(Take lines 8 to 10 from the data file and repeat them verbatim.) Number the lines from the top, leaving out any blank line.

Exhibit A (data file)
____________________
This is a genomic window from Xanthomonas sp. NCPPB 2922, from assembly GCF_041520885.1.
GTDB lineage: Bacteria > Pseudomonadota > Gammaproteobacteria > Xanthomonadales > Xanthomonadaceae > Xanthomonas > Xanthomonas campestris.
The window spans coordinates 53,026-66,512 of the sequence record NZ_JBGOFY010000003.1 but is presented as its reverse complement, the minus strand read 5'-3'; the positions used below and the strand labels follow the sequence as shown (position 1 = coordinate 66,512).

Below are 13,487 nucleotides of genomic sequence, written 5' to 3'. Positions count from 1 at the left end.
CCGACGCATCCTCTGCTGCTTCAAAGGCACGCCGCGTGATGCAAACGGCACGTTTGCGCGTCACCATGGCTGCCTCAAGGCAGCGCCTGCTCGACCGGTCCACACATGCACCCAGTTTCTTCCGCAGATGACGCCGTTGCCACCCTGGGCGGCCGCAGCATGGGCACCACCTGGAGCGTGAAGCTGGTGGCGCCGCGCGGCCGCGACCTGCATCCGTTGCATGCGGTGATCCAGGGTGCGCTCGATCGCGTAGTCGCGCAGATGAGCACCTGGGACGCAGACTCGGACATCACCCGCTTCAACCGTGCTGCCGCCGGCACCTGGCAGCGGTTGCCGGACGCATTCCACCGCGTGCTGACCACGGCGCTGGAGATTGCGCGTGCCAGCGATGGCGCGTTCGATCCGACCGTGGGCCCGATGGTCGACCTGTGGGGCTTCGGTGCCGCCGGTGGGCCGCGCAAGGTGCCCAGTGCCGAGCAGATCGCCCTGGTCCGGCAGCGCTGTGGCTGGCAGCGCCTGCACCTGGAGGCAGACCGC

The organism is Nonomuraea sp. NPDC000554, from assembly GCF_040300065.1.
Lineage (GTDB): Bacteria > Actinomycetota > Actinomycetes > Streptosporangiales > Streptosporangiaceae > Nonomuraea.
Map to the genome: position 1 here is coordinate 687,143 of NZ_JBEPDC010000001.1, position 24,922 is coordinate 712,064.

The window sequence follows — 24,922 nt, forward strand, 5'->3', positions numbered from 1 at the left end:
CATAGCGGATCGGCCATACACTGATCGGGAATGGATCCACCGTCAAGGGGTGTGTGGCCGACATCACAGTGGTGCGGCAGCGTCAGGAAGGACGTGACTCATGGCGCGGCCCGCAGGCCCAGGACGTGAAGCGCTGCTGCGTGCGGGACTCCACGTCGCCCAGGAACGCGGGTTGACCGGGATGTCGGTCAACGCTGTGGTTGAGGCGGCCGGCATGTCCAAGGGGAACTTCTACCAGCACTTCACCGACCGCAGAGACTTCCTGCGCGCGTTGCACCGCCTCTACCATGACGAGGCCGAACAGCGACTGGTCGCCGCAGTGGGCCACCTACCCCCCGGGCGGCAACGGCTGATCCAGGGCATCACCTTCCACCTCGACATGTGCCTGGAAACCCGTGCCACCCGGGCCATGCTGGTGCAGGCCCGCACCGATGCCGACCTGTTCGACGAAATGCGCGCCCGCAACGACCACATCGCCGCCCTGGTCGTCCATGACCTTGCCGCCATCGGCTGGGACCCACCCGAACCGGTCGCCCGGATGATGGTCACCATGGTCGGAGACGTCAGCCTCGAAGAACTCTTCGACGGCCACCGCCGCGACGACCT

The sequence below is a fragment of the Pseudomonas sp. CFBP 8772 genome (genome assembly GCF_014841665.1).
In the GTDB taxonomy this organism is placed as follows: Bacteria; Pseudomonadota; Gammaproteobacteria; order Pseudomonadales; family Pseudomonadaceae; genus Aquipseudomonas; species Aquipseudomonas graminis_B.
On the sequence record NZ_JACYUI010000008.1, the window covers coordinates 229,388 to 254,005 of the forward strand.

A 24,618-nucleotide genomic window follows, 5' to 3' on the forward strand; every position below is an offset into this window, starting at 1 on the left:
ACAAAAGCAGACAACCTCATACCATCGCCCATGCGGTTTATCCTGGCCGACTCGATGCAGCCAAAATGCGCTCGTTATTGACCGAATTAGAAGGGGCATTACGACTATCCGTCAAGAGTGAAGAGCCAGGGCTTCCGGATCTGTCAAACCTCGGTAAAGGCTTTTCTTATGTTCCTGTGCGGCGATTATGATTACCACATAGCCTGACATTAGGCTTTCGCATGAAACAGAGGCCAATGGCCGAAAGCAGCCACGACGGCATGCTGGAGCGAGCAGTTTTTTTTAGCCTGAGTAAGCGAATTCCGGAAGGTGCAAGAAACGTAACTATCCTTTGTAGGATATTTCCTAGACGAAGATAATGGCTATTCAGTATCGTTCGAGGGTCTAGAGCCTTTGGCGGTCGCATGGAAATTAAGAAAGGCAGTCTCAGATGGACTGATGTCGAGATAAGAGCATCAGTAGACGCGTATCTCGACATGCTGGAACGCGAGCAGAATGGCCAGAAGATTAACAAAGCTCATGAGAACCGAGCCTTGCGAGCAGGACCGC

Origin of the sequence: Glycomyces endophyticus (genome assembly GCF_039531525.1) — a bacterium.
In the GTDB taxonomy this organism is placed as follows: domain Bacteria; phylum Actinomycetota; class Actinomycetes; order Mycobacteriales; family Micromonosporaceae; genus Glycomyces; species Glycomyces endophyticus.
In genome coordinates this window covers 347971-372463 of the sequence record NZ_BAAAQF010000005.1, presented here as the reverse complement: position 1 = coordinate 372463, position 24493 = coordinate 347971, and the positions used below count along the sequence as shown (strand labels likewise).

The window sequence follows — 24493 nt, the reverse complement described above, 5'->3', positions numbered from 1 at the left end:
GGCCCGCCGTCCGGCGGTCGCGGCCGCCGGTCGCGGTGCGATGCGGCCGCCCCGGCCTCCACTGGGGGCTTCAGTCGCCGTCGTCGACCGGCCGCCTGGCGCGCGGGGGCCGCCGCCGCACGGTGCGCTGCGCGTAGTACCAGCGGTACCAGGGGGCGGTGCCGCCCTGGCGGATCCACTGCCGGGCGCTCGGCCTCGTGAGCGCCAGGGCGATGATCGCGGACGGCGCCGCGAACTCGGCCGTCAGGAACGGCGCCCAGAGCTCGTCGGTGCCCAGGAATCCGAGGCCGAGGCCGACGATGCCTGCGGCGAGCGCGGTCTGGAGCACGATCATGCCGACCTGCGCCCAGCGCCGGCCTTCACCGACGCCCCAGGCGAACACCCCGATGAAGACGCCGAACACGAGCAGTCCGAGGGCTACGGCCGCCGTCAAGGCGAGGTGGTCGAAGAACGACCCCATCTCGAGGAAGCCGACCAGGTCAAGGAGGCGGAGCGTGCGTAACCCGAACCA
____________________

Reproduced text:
Map to the genome: position 1 here is coordinate 687,143 of NZ_JBEPDC010000001.1, position 24,922 is coordinate 712,064.

The window sequence follows — 24,922 nt, forward strand, 5'->3', positions numbered from 1 at the left end:
CATAGCGGATCGGCCATACACTGATCGGGAATGGATCCACCGTCAAGGGGTGTGTGGCCGACATCACAGTGGTGCGGCAGCGTCAGGAAGGACGTGACTCATGGCGCGGCCCGCAGGCCCAGGACGTGAAGCGCTGCTGCGTGCGGGACTCCACGTCGCCCAGGAACGCGGGTTGACCGGGATGTCGGTCAACGCTGTGGTTGAGGCGGCCGGCATGTCCAAGGGGAACTTCTACCAGCACTTCACCGACCGCAGAGACTTCCTGCGCGCGTTGCACCGCCTCTACCATGACGAGGCCGAACAGCGACTGGTCGCCGCAGTGGGCCACCTACCCCCCGGGCGGCAACGGCTGATCCAGGGCATCACCTTCCACCTCGACATGTGCCTGGAAACCCGTGCCACCCGGGCCATGCTGGTGCAGGCCCGCACCGATGCCGACCTGTTCGACGAAATGCGCGCCCGCAACGACCACATCGCCGCCCTGGTCGTCCATGACCTTGCCGCCATCGGCTGGGACCCACCCGAACCGGTCGCCCGGATGATGGTCACCATGGTCGGAGACGTCAGCCTCGAAGAACTCTTCGACGGCCACCGCCGCGACGACCT